• #4
Charles Link said:
What if ## m_3 \approx 0 ##? Clearly the answer of ## m_{eff}=m_2+m_3 ## is incorrect.
Then how is it 4*m2*m3/(m2+m3)
 
  • #5
haruspex said:
Your diagram indicates you are taking a1and a2 as positive down, so why -a1?
a2=a1-ar a3=a1+ar
 
  • #6
Crystal037 said:
Relevant Equations::
2T=m1a1
m3g-T=m3a3
T-m2g=m2a2
a2+a3=2a1

From the above 4 equations, we are supposed to determine the effective mass pulling on m1 by comparing to the case where the 2nd pulley system is replaced with a single hanging mass.

I know that
m(eff)*g - 2T=m(eff)a1
[m(eff) + m1]a1 = m(eff) *g
But how to find m(eff)
Solve the system of four equations for m1 and then use the last two equations to determine m(eff).
 
  • #7
Crystal037 said:
a2=a1-ar a3=a1+ar
Maybe - delends which way you are taking as positive for ar.
 
  • #8
haruspex said:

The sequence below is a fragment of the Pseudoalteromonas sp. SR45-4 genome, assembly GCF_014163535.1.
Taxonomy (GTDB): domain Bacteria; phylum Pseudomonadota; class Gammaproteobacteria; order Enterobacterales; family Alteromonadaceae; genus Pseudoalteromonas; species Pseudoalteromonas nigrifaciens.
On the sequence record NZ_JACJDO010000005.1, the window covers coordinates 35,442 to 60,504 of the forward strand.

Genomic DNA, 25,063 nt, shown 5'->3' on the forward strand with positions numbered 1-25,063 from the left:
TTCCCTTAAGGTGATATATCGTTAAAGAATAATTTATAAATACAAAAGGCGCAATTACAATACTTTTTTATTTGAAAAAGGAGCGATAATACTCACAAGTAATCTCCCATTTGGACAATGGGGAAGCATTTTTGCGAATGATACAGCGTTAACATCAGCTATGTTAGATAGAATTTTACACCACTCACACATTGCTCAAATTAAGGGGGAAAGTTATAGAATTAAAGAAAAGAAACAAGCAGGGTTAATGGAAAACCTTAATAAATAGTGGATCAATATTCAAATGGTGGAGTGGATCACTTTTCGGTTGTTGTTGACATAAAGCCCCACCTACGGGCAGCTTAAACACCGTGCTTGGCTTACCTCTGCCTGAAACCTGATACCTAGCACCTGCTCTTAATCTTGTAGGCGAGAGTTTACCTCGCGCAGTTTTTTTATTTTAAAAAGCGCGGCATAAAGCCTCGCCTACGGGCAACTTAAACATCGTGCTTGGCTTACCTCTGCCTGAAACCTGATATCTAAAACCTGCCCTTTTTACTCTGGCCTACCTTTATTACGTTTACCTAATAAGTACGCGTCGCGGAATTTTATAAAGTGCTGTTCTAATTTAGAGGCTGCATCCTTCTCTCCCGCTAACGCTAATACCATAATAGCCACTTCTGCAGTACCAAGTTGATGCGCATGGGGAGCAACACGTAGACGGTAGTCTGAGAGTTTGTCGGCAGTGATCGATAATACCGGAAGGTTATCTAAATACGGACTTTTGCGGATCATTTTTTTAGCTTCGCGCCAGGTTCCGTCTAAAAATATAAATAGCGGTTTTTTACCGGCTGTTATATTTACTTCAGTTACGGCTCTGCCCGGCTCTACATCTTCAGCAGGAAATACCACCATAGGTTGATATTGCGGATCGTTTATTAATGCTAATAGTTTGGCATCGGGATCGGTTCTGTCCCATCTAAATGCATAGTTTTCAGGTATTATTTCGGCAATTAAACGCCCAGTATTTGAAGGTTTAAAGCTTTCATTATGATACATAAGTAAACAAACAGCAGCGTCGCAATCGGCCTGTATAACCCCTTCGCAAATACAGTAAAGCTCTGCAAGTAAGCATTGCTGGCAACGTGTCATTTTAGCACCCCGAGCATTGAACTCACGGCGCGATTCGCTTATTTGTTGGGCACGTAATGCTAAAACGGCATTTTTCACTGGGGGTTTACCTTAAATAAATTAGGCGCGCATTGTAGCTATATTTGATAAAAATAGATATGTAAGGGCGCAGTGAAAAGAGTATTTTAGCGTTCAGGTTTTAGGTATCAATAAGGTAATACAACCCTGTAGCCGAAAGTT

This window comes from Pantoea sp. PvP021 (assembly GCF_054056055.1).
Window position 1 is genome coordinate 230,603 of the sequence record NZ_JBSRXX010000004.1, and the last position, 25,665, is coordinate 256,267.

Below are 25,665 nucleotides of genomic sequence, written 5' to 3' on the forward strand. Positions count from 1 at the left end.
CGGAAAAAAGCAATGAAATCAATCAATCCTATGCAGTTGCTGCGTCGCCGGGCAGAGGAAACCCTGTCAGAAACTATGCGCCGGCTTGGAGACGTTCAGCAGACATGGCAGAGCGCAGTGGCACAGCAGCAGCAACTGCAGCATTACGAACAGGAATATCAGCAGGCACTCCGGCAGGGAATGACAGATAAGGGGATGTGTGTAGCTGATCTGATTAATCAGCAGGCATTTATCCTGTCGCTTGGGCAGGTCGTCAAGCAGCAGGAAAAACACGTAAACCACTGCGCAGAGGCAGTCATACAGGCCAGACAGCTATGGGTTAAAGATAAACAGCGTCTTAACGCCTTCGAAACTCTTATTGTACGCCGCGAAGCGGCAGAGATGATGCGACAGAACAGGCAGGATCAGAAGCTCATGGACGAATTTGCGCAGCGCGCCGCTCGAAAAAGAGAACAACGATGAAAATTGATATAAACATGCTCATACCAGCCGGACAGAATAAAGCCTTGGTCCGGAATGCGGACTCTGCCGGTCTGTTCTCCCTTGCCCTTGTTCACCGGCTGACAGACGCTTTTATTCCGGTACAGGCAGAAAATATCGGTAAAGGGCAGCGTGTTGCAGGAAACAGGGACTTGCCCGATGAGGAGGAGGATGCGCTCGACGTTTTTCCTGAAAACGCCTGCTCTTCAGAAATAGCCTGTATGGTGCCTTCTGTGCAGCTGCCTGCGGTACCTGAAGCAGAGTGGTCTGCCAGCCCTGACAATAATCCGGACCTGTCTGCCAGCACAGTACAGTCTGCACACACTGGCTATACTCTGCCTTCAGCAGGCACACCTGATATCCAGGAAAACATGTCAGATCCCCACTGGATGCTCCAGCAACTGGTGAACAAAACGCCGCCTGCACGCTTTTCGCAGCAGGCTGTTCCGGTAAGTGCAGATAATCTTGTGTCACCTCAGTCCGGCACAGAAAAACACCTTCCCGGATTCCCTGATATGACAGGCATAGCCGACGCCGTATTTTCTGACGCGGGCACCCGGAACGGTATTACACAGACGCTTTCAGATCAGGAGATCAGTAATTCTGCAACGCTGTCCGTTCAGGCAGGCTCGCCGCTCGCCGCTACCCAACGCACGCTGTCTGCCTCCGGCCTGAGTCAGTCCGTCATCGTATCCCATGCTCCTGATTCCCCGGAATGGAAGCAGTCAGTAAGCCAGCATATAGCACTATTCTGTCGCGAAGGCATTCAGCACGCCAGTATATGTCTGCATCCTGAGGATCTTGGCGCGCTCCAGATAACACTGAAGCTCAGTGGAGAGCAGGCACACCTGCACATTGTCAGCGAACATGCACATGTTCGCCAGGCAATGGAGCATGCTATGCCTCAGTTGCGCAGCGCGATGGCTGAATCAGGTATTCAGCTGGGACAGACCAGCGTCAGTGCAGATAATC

Maybe - delends which way you are taking as positive for ar.
a2=ar-a1 a3=ar+a1
 
  • #9
ehild said:
Solve the system of four equations for m1 and then use the last two equations to determine m(eff).
What do you mean by solve for m1, the mass is already given and we'll find a1 using m(eff)
 
  • #10
Crystal037 said:
a2=ar-a1 a3=ar+a1
No, what you had in post #5 was probably fine, but you need to define which way you are taking as positive for ar, up or down?
 
  • #11
Crystal037 said:
What do you mean by solve for m1, the mass is already given and we'll find a1 using m(eff)
Sorry , I meant solving for a1.
 
  • #12
ehild said:
Sorry , I meant solving for a1.
But how will I find m(eff)
 
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  • #13
haruspex said:
No, what you had in post #5 was probably fine, but you need to define which way you are taking as positive for ar, up or down?
But how will I use those to find m(eff)